Mosaic_of_Iustinianus_I_-_Basilica_San_Vitale_(Ravenna)At birth his name was Pietrus Sabbatius, citizen of the Roman Empire born to a family of little merit in the grasslands of Thrace, west of the capitol of the Roman Empire at Constantinople. A note on that city – at the time of his birth not only was it the seat of government (the Emperor Constantine had moved the capital to Constantinople, formerly known as Byzantium, known today as Istanbul in 335CE) – but it was the grandest city in the entire world, filled with a million inhabitants. By the time he died, Pietrus was known as the Emperor Justinian “the Great”, Caesar, “Restitutor Orbiter” (restored of the world) and later Saint of the Orthodox Church.

He was a most peculiar man, married to an equally peculiar woman by any standard who went by the name of Theodora – she was as beautiful and cunning as Cleopatra herself. Together the Imperial couple were (not by accident) surrounded by some of the most extraordinarily able, creative, and dedicated people that had ever been assembled in support of an idea, a sovereign, or a nation. In the case of Justinian’s cabinet (filled with such luminaries as the General Belisarius who won wars with ideas, John ‘the Cappadocian’ the able administrator, Anthemius of Tralles the architect and inventor responsible for the Santa Sophia, and Tribunian the Qaestor the man who codified the whole history of Roman law), they supported something that was at once of this earth and yet more, aspirational, otherworldly. A single word that captures their cause continues to enchant us for reasons that none can entirely explain so long after it ceased to exist – ROME. It enchanted Justinian as well, it motivated his every breath, for that reason he bears remembering this day.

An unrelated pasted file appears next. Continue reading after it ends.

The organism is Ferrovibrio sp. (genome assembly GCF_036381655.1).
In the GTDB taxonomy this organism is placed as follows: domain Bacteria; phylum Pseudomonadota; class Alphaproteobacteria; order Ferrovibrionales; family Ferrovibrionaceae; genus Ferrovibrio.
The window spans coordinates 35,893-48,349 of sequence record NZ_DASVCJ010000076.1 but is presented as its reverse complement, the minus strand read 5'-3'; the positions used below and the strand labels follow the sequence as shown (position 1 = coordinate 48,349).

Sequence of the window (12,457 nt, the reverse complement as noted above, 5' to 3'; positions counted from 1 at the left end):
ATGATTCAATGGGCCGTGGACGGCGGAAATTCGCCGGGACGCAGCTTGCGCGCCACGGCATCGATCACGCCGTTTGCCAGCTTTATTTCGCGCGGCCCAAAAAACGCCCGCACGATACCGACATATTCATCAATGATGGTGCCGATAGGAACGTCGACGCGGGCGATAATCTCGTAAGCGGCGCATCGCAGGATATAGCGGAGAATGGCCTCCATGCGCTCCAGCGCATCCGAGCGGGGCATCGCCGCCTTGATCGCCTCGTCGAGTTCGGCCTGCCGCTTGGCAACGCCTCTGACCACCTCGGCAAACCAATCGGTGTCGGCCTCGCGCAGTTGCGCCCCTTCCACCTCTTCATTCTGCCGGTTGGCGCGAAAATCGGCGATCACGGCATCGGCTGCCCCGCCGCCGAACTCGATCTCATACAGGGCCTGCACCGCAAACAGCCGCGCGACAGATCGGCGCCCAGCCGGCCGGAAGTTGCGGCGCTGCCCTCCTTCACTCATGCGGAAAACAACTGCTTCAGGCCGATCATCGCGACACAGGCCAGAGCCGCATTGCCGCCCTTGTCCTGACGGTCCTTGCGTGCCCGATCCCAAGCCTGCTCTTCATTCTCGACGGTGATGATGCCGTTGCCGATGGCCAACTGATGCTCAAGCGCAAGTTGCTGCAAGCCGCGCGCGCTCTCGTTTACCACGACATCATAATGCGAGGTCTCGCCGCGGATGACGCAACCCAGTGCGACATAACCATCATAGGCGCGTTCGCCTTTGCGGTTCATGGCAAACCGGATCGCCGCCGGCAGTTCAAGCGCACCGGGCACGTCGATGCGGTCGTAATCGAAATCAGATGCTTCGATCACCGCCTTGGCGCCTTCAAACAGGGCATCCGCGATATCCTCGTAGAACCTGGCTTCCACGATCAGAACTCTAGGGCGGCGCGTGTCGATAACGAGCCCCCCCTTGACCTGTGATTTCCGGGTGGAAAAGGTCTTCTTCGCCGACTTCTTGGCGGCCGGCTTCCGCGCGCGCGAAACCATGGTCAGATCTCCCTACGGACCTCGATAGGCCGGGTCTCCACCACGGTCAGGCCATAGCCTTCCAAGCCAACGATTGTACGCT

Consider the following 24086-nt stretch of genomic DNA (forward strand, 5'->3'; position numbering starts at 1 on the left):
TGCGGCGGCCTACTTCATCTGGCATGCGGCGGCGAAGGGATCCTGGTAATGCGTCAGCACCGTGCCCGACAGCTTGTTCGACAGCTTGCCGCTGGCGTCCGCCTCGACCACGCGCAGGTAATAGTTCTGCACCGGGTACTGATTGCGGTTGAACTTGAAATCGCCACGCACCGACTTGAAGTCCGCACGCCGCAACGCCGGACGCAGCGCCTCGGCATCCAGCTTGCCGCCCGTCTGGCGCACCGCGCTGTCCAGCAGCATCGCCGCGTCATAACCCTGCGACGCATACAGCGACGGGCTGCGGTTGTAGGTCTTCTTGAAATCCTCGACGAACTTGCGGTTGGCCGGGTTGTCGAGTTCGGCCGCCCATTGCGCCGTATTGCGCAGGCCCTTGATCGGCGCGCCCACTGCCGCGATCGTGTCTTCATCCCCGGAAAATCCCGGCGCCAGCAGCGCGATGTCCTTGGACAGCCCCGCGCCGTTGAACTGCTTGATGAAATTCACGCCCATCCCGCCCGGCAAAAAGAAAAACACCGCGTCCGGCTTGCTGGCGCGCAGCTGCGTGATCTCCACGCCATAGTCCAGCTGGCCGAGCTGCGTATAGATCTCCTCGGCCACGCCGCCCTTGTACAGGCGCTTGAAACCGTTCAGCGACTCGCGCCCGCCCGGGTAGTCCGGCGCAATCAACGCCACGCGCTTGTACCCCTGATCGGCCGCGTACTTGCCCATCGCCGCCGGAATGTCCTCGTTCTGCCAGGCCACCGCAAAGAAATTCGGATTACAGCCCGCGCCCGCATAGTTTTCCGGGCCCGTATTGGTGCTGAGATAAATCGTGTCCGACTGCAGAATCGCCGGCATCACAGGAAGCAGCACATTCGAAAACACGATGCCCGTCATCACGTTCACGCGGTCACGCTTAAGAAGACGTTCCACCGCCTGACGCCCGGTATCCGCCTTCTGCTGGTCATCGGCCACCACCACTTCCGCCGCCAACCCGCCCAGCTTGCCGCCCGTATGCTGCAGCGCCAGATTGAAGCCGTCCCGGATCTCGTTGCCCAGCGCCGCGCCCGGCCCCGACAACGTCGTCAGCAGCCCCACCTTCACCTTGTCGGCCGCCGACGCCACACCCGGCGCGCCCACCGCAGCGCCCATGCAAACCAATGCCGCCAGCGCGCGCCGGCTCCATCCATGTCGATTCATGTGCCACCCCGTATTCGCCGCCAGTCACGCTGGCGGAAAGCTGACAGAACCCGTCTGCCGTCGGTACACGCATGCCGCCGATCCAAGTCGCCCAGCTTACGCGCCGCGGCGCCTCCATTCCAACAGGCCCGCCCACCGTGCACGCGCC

Justinian ruled Rome (and hence the known world) for 38 years, rising to the throne 51 years after the last Western Emperor was forced off the throne by the Goth warlord Odoacer. This new Caesar did not accept the status quo of a dismembered Empire where barbarian princes ran roughshod over Roman peoples and principles. Eastern Emperors that had ruled before him, after the fall of the West, seemed resigned to this new, diminished, belittled Rome but not Justinian. He dedicated his life to stitching the Empire back together – his unequalled general by the name of Belisarius took a handful of elite Roman knights and reconquered Africa and Italy, defeating vastly superior barbarian armies in the process.

Although Justinian was known by contemporaries as the Last Roman, the very last Caesar of Rome, Constantine XI “Palaiologos” would die in 1465, nine hundred years later, scant decades before Columbus set sail for the New World. Yet Justinian was very much the last Caesar of the ancient world. Many scholars have sought to explain why the Western Roman Empire declined prior to Justinian’s ascension, and to distill the world-rending pressures that would forever change Rome after Justinian (I would warmly recommend “Justinian’s Flea” by William Rosen for any interested in a brilliant and unconventional analysis of Rome’s transition into the Dark Ages – for those interested in a fictional account of his reign I’d be honored if you would see my trilogy on the subject, the “Legend of Africanus” on Amazon).

That said, it is worth repeating a few of the simple reasons why Justinian’s life represents such a milestone in world history and why his controversial reign marks the end of the Ancient World. Here is a short list of my reasons why this man should matter to you.

– Justinian was the last Roman Emperor to speak Latin as his native tongue (after him they would speak Greek first, Latin as an afterthought if at all).

– His remarkable compilation of a thousand years of Roman law formed the basis of most modern Western democracies, continuing to provide their legal framework to this day.

– His legal reforms allowed woman to inherit property and decreed that the beaches of his territory were public property and could not be taken as private property nor could access to them be blocked (a tradition that is still enshrined in our legal system).